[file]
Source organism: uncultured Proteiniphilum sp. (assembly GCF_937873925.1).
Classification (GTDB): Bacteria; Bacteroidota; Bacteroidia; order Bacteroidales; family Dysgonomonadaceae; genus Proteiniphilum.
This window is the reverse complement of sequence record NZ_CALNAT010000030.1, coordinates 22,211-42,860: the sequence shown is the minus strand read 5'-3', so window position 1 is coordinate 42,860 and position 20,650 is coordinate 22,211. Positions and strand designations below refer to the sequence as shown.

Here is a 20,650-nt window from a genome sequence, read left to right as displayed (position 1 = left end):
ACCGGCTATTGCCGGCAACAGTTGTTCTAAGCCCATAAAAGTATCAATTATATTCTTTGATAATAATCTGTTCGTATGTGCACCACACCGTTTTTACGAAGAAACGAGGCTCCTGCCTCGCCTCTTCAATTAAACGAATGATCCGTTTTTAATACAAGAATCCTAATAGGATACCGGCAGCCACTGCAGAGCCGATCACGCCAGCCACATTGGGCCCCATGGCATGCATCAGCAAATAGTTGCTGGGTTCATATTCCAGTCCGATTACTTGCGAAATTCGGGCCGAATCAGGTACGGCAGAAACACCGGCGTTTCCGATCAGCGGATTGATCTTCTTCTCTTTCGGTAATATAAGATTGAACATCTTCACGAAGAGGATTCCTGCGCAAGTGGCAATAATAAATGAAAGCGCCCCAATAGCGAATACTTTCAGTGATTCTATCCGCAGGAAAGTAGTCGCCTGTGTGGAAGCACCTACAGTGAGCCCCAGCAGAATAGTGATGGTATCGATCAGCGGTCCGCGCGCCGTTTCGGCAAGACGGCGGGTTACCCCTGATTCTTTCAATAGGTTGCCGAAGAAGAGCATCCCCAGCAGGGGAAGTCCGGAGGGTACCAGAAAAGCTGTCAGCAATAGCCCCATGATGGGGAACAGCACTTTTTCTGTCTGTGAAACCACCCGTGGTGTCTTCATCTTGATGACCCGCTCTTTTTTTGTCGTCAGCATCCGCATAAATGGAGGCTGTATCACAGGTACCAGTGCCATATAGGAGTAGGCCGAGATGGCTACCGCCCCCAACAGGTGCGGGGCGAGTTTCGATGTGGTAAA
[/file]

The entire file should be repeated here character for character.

Source organism: uncultured Proteiniphilum sp. (assembly GCF_937873925.1).
Classification (GTDB): Bacteria; Bacteroidota; Bacteroidia; order Bacteroidales; family Dysgonomonadaceae; genus Proteiniphilum.
This window is the reverse complement of sequence record NZ_CALNAT010000030.1, coordinates 22,211-42,860: the sequence shown is the minus strand read 5'-3', so window position 1 is coordinate 42,860 and position 20,650 is coordinate 22,211. Positions and strand designations below refer to the sequence as shown.

Here is a 20,650-nt window from a genome sequence, read left to right as displayed (position 1 = left end):
ACCGGCTATTGCCGGCAACAGTTGTTCTAAGCCCATAAAAGTATCAATTATATTCTTTGATAATAATCTGTTCGTATGTGCACCACACCGTTTTTACGAAGAAACGAGGCTCCTGCCTCGCCTCTTCAATTAAACGAATGATCCGTTTTTAATACAAGAATCCTAATAGGATACCGGCAGCCACTGCAGAGCCGATCACGCCAGCCACATTGGGCCCCATGGCATGCATCAGCAAATAGTTGCTGGGTTCATATTCCAGTCCGATTACTTGCGAAATTCGGGCCGAATCAGGTACGGCAGAAACACCGGCGTTTCCGATCAGCGGATTGATCTTCTTCTCTTTCGGTAATATAAGATTGAACATCTTCACGAAGAGGATTCCTGCGCAAGTGGCAATAATAAATGAAAGCGCCCCAATAGCGAATACTTTCAGTGATTCTATCCGCAGGAAAGTAGTCGCCTGTGTGGAAGCACCTACAGTGAGCCCCAGCAGAATAGTGATGGTATCGATCAGCGGTCCGCGCGCCGTTTCGGCAAGACGGCGGGTTACCCCTGATTCTTTCAATAGGTTGCCGAAGAAGAGCATCCCCAGCAGGGGAAGTCCGGAGGGTACCAGAAAAGCTGTCAGCAATAGCCCCATGATGGGGAACAGCACTTTTTCTGTCTGTGAAACCACCCGTGGTGTCTTCATCTTGATGACCCGCTCTTTTTTTGTCGTCAGCATCCGCATAAATGGAGGCTGTATCACAGGTACCAGTGCCATATAGGAGTAGGCCGAGATGGCTACCGCCCCCAACAGGTGCGGGGCGAGTTTCGATGTGGTAAA